My interest is drawn, necessarily, to a couple sitting directly in front of me on the other side of a small railing/ barrier which bisects the dining room. Their table is at right angles to mine but so close that it is almost as if I am sharing a table with them. Only the top of the barrier separates us. The man is older, maybe 65, and thin. He is lean in a way that suggests not only life-long wiriness but perhaps a recent struggle with, what, cancer maybe, or a heart valve problem. He doesn’t look ill now, but it is apparent that it wouldn’t require much to put him in the category “frail”. His hair, once black, is now shot through with grey and he wears a small, neatly trimmed grey mustache. He has a proud bearing and sits, with excellent posture, chewing his eggs. He is as white as white can be. His skin is thin and almost translucent in spots where it has been drawn tight, such as the bridge of his nose. He has the kind of prominent Adam’s apple that some thin men seem to have and it bobs up and down aggressively as he drinks his orange juice. Everything is dignified about this gentleman with the glaring exception of an impressively flamboyant Hawaiian print shirt. It becomes clear to me over the course of our time together that he did not choose the shirt but is wearing it for the benefit of his wife, who sits opposite him.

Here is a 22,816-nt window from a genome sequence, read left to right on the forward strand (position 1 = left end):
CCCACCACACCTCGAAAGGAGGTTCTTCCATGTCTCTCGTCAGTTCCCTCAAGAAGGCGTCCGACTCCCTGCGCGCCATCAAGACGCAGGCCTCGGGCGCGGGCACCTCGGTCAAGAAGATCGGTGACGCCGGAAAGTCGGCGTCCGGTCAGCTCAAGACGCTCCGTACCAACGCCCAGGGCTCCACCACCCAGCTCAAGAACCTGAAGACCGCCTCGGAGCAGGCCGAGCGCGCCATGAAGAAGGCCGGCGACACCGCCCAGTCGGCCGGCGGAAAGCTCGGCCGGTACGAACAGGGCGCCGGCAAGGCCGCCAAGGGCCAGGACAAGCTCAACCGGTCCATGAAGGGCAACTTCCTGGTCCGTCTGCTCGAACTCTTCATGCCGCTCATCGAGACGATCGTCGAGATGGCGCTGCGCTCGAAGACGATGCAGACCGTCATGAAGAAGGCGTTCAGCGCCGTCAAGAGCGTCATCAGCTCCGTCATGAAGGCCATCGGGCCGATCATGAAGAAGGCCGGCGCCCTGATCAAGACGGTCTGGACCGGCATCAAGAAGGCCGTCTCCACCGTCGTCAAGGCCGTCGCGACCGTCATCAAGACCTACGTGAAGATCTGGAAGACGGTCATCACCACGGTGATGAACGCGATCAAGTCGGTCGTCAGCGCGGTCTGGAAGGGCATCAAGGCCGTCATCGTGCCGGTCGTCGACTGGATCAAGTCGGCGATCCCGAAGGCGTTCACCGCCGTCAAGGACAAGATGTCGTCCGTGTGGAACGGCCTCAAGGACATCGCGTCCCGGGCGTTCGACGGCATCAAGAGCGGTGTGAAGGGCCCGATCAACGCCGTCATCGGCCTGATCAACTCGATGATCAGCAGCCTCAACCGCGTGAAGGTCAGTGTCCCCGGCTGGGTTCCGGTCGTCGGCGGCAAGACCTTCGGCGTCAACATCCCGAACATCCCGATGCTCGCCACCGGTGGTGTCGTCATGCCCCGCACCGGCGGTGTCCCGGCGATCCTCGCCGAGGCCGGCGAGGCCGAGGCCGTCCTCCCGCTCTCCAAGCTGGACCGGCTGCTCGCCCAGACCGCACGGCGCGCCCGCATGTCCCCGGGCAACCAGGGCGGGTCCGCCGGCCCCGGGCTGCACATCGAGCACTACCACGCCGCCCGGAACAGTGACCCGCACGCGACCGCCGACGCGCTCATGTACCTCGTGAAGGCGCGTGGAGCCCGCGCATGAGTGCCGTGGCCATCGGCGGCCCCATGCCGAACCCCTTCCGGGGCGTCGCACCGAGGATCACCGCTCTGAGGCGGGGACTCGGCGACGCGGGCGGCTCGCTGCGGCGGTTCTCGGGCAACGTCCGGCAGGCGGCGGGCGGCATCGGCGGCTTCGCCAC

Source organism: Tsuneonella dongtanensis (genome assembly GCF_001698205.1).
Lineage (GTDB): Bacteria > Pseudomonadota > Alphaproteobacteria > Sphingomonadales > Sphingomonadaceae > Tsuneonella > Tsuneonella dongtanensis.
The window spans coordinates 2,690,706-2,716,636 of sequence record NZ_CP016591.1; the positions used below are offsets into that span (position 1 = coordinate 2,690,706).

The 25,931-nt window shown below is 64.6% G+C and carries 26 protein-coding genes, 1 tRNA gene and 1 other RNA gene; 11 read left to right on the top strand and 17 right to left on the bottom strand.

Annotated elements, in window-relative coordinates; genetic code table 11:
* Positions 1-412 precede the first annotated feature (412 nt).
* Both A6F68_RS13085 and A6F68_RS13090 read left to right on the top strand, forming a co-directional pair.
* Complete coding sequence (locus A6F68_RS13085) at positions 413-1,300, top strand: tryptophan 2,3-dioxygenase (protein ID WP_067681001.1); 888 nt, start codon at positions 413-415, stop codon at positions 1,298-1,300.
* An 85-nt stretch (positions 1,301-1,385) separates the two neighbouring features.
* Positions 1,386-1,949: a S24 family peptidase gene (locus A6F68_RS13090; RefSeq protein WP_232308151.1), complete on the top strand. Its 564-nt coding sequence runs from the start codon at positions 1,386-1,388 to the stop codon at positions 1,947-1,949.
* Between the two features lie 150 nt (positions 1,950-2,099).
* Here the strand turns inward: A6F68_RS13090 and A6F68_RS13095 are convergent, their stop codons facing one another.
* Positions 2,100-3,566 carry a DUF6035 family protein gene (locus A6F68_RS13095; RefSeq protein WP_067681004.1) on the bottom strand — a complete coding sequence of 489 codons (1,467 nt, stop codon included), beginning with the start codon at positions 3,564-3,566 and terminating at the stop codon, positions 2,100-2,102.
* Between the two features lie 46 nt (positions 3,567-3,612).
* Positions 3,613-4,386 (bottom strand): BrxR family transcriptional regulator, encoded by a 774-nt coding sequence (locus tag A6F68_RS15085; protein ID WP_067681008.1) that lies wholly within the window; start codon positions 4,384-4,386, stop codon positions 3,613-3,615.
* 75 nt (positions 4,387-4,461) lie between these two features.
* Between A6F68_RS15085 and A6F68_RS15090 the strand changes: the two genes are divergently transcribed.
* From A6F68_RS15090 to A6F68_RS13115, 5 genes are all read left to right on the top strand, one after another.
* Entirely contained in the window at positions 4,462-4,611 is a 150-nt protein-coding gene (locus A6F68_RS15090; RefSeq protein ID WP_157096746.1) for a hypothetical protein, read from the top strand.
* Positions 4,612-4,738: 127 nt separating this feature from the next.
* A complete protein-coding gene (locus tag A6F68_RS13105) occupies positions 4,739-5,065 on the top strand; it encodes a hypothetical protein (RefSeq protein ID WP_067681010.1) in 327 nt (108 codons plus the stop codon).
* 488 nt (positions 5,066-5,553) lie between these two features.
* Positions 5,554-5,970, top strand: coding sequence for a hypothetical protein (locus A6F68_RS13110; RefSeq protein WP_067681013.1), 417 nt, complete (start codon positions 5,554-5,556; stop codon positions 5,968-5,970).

The wife is as different physically, almost, as can be. She is a short woman and heavy set. I guess that she is about 5’ 4’’ to his 6’ 2”. The term pear-shaped was invented for her it seems and the term stubby would easily apply to her arms, legs, fingers, and probably toes. She is, I’m pretty sure, Vietnamese, or perhaps Laotian.  She has a dark complexion. Whatever other physical characteristics she might have, or shortcomings for that matter, are overcome by an omnipresent and beautiful smile. The smile, and the lack of wrinkles on her face make her seem younger than she probably is. It seems to me that she must have been very pretty as a girl.